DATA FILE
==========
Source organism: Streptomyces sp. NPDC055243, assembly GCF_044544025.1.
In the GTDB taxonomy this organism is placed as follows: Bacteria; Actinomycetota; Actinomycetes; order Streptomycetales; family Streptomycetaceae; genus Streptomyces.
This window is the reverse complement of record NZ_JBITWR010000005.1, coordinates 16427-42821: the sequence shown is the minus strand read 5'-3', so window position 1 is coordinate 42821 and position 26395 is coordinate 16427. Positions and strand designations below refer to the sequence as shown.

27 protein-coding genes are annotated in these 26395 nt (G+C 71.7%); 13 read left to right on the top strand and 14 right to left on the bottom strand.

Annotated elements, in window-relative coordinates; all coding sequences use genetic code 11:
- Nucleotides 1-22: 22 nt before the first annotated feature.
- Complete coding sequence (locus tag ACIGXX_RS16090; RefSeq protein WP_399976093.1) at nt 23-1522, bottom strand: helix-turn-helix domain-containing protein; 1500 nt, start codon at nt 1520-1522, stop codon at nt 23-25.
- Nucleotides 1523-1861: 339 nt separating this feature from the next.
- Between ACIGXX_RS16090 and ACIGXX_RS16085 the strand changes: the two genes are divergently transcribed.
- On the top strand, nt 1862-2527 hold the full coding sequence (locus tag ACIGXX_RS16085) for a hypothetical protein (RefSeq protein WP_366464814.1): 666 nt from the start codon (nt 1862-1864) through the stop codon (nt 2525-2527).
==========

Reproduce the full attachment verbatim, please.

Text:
Source organism: Streptomyces sp. NPDC055243, assembly GCF_044544025.1.
In the GTDB taxonomy this organism is placed as follows: Bacteria; Actinomycetota; Actinomycetes; order Streptomycetales; family Streptomycetaceae; genus Streptomyces.
This window is the reverse complement of record NZ_JBITWR010000005.1, coordinates 16427-42821: the sequence shown is the minus strand read 5'-3', so window position 1 is coordinate 42821 and position 26395 is coordinate 16427. Positions and strand designations below refer to the sequence as shown.

27 protein-coding genes are annotated in these 26395 nt (G+C 71.7%); 13 read left to right on the top strand and 14 right to left on the bottom strand.

Annotated elements, in window-relative coordinates; all coding sequences use genetic code 11:
- Nucleotides 1-22: 22 nt before the first annotated feature.
- Complete coding sequence (locus tag ACIGXX_RS16090; RefSeq protein WP_399976093.1) at nt 23-1522, bottom strand: helix-turn-helix domain-containing protein; 1500 nt, start codon at nt 1520-1522, stop codon at nt 23-25.
- Nucleotides 1523-1861: 339 nt separating this feature from the next.
- Between ACIGXX_RS16090 and ACIGXX_RS16085 the strand changes: the two genes are divergently transcribed.
- On the top strand, nt 1862-2527 hold the full coding sequence (locus tag ACIGXX_RS16085) for a hypothetical protein (RefSeq protein WP_366464814.1): 666 nt from the start codon (nt 1862-1864) through the stop codon (nt 2525-2527).